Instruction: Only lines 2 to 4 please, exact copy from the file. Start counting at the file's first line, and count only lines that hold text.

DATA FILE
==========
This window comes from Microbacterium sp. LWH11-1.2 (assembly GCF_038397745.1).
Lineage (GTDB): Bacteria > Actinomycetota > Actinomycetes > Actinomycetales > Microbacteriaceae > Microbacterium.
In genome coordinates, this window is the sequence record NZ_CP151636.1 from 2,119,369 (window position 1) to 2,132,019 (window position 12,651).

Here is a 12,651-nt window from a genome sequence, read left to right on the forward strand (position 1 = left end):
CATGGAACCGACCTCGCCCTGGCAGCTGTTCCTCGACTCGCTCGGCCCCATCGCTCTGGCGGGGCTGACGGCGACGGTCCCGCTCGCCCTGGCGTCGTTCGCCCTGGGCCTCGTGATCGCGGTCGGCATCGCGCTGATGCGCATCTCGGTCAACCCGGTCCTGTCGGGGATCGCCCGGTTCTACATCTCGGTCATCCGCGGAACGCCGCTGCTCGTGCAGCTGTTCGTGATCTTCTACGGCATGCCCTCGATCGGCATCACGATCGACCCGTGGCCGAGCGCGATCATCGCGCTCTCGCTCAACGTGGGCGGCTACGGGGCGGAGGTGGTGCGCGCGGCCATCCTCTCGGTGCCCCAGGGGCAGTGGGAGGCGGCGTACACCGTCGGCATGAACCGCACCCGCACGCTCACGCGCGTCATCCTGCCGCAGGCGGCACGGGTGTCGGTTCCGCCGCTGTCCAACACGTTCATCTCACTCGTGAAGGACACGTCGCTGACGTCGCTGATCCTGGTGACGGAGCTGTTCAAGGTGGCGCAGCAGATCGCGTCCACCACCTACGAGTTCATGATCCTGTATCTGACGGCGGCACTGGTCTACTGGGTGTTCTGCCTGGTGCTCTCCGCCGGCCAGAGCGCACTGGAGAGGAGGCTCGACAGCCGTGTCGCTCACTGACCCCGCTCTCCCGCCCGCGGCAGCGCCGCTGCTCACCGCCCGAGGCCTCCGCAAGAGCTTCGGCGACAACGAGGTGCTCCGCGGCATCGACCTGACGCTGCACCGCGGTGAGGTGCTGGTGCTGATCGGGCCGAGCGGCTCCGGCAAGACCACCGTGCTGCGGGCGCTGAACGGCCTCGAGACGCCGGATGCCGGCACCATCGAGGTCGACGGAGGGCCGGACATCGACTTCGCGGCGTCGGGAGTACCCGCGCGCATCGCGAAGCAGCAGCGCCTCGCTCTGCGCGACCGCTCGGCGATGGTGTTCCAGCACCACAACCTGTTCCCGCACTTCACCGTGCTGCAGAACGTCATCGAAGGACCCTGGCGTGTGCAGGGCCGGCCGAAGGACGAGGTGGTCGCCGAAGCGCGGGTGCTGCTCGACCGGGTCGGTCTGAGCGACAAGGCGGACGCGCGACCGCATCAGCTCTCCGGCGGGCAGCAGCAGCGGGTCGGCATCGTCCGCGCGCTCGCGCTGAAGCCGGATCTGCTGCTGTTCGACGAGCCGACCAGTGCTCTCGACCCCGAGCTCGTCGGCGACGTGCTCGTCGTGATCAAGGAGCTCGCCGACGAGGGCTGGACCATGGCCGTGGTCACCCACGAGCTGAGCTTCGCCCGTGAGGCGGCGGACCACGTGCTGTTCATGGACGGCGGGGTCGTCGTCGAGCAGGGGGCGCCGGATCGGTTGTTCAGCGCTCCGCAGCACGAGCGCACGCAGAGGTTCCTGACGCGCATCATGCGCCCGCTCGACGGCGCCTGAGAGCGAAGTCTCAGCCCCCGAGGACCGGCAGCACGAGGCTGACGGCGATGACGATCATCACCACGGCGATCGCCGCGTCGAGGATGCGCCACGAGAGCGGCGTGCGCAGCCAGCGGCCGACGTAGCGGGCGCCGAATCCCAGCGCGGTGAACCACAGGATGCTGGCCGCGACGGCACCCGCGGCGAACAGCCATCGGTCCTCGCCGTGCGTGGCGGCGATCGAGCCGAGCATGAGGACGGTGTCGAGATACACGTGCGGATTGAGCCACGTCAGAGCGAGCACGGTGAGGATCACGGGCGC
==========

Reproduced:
Lineage (GTDB): Bacteria > Actinomycetota > Actinomycetes > Actinomycetales > Microbacteriaceae > Microbacterium.
In genome coordinates, this window is the sequence record NZ_CP151636.1 from 2,119,369 (window position 1) to 2,132,019 (window position 12,651).

Here is a 12,651-nt window from a genome sequence, read left to right on the forward strand (position 1 = left end):